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Washington Voices

A Long, Uphill Fight Against Ignorance

Thu., June 1, 1995, midnight

I’ve worked on so many campaigns I scarcely remember when it all started.

I’ve forgotten the issues and most of the candidates but I’ve never forgotten the friends. I remember the opponents, also. Some, sadly, became enemies, but some became friends as we supported other common causes.

I can honestly say that I have never worked with a group of people whose core was as dedicated as those of us who supported Valley incorporation.

We fought together for almost three years trying to help the residents understand that the only way to salvage the character of the Valley and to have some control over its future was through incorporation.

We failed.

It is difficult to fight willful ignorance, especially with truth. Lies are believable.

When those who voted against us are socially mature enough to realize what they have done, I hope it won’t be too late, but I’m afraid it already is.

There are many dedicated workers that need recognition other than our obvious leaders. I could fill a long letter just listing their names. They stuffed and addressed envelopes, looked up phone numbers, telephoned, handed out and put up signs and walked, walked, and walked trying to inform neighbors who didn’t wish to be informed.

For some, this was their first experience in trying to win an election, for others it was their second or third try. For still others, this was their second decade of attempting to get the issue on the ballots.

I’d like to single out one individual who gave more, did more and wanted to do still more than any of the rest of us. If Joe McKinnon, Howard Herman and Sue Delucchi were the brains of this endeavor, Al Dietzman was the heart, muscle and spirit. He personally gathered over 800 signatures for the petition that put incorporation on the ballot. It is questionable whether there would have been a vote had it not been for Al.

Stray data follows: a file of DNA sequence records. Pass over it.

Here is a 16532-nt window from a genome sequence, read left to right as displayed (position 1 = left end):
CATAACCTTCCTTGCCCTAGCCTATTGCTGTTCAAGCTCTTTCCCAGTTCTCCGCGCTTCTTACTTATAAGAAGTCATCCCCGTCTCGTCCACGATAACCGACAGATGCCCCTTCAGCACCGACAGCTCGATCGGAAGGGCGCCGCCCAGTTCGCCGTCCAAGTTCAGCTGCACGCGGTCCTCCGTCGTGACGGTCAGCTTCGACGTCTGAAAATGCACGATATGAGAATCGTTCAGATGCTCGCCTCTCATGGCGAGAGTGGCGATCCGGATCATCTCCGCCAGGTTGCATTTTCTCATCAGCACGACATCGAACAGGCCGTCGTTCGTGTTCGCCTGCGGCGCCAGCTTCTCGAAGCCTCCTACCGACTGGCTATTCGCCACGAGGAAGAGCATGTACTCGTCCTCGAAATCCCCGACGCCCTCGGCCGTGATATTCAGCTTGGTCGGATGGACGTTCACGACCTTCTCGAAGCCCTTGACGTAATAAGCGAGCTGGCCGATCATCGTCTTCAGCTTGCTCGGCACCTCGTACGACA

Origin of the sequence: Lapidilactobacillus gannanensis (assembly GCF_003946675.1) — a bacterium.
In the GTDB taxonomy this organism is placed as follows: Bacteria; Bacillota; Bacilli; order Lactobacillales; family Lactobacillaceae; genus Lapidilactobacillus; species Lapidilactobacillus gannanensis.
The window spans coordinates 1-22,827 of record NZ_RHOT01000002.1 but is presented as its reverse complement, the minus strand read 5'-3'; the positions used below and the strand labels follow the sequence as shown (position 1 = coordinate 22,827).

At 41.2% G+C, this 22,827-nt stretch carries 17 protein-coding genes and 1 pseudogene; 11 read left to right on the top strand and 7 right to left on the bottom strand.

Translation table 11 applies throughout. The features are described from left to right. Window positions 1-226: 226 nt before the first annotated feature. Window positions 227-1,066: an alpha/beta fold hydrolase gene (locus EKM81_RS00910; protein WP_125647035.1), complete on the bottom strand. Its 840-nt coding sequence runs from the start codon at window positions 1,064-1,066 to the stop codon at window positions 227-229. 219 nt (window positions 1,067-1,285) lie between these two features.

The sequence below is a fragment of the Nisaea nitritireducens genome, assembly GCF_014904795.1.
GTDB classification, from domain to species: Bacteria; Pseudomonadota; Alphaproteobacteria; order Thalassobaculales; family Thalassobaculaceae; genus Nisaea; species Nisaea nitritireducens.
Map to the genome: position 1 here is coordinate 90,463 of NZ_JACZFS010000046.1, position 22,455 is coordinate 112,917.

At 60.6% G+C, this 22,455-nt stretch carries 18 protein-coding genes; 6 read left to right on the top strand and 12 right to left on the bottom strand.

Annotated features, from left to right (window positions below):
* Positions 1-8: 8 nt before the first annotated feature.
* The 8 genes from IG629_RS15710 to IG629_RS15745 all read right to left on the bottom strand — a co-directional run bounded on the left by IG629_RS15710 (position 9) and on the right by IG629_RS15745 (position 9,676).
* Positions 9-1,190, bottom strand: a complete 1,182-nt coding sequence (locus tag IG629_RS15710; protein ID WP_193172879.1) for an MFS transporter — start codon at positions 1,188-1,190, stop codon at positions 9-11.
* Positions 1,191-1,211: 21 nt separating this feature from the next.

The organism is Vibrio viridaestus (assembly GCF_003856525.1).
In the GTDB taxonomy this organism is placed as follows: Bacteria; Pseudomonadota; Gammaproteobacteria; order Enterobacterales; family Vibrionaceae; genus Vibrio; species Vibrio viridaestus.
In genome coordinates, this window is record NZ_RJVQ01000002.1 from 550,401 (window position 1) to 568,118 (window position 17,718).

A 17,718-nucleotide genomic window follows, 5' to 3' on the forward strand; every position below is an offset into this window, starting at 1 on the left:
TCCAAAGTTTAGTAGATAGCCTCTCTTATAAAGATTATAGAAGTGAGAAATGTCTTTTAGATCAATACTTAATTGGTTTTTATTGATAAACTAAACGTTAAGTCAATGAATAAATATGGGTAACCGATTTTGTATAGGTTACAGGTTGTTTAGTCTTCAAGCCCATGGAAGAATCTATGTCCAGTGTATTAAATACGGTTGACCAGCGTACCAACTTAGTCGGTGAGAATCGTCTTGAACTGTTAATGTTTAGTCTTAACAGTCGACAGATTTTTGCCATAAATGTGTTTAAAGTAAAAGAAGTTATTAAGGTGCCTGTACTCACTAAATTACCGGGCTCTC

A 75-year-old retiree from the telephone company, Al worked for two days installing the phones in our headquarters and they worked perfectly. After they were installed, he used them. He called people from his personal lists to help in various ways to get our message across. He sometimes put in 10-hour days and was almost always there while the office was open. If I should ever run for an office, I would certainly want Al Dietzman on my side.

There were many who were almost as dedicated as Al and we all became good friends. Nothing cements a friendship like a common cause that one knows is right.

I am certain that we will never again work together so congenially because of different political philosophies.

But, “Don’t let it be forgot, that once there was a spot, for one brief, shining moment, that was known as Camelot.” It could have been Spokane Valley.

MEMO: Ed Meadows is a longtime resident of the Spokane Valley who has been active in efforts to form a city here.

Ed Meadows is a longtime resident of the Spokane Valley who has been active in efforts to form a city here.

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